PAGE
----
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Children are at the core of creating inspiring places for play

Research findings reveal that although children, who are actively involved in designing natural playgrounds together with their parents share the same design principles, the design process had to be creative to capture children’s views and to receive valuable input and involvement from the children.

Child experts believe that creating imaginative, innovative and stimulating play spaces will enrich the lives of children and young people.

“A natural playground can contribute to social and cultural integration of children and their parents in any given living environment; and may very well be beneficial for the psycho-social and motoric development of children.”, explained Leo Rutjes, director and a researcher at the Alexander Foundation in the Netherlands.

Working to play

Researchers, who specialise in participatory youth research initiated a participation project in one of the municipalities of Amsterdam in 2009, in which approximately 180 children, their parents and local professionals and officials were actively involved in the design process of a natural playground facility.

“The active and creative input of children and parents were successfully integrated in the actual design of the natural playground facility in an Amsterdam park,” says Tarik Pehlivan, senior project manager at the Alexander Foundation.

“The research findings suggest that in their input children and parents have the following design principles in common: adventure, participation in nature, diversity (of users), natural education, safety, maintenance and sustainability,” added Pehlivan.

Diversified approach to the design

In view of the diversity of anticipated users of the future playground, the participation process was designed to fit a dynamic and flexible approach of different groups of children and parents, with the use of different working methods adapted to different groups, i.e.:

  • Several one time only consultations with children and parents in public spaces, tinker and potter activities with local children during a municipal street festival, and a support meeting with stakeholders from local grass root organizations.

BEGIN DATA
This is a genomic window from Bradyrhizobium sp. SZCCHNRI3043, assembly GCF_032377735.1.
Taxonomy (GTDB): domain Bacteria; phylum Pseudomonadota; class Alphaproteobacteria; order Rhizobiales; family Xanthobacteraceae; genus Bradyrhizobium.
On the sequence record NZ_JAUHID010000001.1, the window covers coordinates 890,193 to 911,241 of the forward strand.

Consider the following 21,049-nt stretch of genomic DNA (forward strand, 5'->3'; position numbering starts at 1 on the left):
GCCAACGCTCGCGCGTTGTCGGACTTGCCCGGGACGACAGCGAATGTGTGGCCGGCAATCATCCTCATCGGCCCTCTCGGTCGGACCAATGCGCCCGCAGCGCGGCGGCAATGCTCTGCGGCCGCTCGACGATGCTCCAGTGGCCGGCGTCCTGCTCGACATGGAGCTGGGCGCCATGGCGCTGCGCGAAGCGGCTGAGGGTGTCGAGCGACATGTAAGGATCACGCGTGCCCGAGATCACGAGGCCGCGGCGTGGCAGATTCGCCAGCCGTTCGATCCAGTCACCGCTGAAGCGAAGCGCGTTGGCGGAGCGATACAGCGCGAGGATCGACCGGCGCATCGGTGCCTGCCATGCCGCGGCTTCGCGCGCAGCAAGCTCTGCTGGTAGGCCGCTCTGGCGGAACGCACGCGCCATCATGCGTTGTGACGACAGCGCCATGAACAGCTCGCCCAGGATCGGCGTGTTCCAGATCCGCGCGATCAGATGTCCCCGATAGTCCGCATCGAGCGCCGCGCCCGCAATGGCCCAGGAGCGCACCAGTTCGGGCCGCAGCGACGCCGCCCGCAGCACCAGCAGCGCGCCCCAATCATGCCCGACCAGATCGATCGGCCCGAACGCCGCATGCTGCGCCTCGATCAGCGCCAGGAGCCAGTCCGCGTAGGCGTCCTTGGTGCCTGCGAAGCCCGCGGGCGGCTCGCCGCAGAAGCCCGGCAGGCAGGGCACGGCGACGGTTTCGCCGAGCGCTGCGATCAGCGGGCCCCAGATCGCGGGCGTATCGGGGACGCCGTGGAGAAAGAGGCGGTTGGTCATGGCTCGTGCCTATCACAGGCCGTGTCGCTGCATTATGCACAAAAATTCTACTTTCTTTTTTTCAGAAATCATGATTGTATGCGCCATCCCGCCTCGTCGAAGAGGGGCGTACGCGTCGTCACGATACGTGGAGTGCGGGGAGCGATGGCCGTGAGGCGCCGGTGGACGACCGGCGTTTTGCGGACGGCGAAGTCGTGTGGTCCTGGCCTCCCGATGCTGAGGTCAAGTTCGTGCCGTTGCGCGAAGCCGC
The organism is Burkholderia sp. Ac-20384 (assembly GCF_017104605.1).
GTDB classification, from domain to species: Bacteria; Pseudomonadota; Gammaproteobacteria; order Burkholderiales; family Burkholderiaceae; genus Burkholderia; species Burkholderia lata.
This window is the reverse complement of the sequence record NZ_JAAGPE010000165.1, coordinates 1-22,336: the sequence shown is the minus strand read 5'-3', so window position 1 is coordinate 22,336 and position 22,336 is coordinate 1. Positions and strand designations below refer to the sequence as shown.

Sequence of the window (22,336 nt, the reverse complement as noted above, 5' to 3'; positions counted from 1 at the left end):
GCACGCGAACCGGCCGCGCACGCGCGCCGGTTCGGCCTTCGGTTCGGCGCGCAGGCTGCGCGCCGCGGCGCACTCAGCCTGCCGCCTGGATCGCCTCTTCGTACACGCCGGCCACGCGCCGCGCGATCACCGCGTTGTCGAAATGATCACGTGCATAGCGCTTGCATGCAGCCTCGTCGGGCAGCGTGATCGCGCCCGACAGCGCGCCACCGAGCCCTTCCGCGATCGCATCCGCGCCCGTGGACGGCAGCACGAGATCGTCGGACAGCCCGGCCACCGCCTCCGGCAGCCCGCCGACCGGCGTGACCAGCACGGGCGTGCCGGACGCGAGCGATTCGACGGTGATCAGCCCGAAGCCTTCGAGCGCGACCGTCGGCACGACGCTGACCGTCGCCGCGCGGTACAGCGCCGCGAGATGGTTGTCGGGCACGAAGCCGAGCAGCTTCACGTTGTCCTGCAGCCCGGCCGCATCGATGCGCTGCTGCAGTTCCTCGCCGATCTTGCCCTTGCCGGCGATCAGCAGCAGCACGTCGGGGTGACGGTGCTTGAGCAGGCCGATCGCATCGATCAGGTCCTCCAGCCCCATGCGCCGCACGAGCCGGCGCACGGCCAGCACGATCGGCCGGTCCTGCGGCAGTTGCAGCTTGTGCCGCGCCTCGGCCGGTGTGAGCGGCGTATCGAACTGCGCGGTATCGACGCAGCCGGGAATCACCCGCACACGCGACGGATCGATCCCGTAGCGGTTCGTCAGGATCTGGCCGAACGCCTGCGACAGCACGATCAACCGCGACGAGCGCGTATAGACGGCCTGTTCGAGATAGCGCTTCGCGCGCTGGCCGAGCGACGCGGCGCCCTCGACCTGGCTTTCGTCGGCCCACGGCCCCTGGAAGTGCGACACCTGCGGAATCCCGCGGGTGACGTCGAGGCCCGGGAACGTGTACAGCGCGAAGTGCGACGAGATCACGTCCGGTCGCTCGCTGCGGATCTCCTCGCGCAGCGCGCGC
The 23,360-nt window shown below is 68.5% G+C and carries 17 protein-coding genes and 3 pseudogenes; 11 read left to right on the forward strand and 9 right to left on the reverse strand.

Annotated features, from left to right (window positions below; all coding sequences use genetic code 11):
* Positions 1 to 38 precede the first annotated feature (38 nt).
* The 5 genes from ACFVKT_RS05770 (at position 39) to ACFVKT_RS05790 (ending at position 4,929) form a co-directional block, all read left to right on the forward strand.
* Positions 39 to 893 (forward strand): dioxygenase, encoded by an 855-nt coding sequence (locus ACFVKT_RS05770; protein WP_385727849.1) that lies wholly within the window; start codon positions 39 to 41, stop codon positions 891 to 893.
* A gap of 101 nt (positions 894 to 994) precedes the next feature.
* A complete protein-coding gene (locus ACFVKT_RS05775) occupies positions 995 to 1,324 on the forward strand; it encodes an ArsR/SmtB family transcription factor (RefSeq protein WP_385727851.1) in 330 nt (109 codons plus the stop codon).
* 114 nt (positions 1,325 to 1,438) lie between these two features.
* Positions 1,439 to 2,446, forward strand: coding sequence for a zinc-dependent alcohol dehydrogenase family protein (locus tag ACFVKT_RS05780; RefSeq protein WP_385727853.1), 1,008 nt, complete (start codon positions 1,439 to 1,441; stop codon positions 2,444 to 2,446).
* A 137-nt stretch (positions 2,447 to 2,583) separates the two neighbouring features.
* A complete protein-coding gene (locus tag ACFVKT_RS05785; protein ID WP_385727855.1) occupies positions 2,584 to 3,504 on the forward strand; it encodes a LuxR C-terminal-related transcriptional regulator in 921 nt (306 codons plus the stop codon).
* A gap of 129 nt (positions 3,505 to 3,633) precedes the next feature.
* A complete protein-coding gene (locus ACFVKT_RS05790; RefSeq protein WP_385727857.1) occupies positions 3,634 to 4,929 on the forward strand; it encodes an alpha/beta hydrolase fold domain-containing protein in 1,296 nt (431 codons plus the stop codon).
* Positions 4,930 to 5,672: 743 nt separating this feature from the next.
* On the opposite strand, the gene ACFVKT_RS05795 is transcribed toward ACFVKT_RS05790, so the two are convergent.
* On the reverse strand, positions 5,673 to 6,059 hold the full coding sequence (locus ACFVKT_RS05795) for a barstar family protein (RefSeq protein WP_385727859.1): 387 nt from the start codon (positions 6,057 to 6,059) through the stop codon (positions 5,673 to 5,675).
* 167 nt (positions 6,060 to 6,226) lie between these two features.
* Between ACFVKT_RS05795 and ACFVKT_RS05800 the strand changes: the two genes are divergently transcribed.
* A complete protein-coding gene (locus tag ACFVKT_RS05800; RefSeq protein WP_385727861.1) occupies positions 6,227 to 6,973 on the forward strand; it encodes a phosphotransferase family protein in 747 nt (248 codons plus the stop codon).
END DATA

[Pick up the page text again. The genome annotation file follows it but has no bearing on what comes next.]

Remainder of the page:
• Creative sessions with children (Junior Creators), and separately with parents and local professionals (Senior Creators) .
  • Fun & Play days with children at different playgrounds, supported by participatory observation.
  • Child Reporters, researching the design and participation process, interviewing other children and publishing their reports (online).

“The effectiveness of the aforementioned methods depends on the extent of input they generate for the actual design of the natural playground, and on the perceived effects on the active and voluntary involvement of children and parents with the natural playground,” explains Rutjes.

The researchers found that the outcomes and the level of the involvement of the children and parents during the project in Amsterdam were influenced by the following factors:

  • physical proximity of participation activities within the actual living environment
  • incremental logic of consecutive activities
  • forms of interaction in accordance with the preferences of participants
  • and finally the availability of pictorial or exemplary and illustrative materials supporting expression of their own views and creativity.

About Alexander Foundation

Alexander Foundation is a non-profit Dutch national research institute on youth participation that implements projects for those already working with or interested in working with youth participation.

Since 1993, the Alexander Foundation has been active in the area of participatory youth research and has set up training and coaching programs for children, young people and professionals that draw on a variety of participatory methods.

Author: Marketa Vesela

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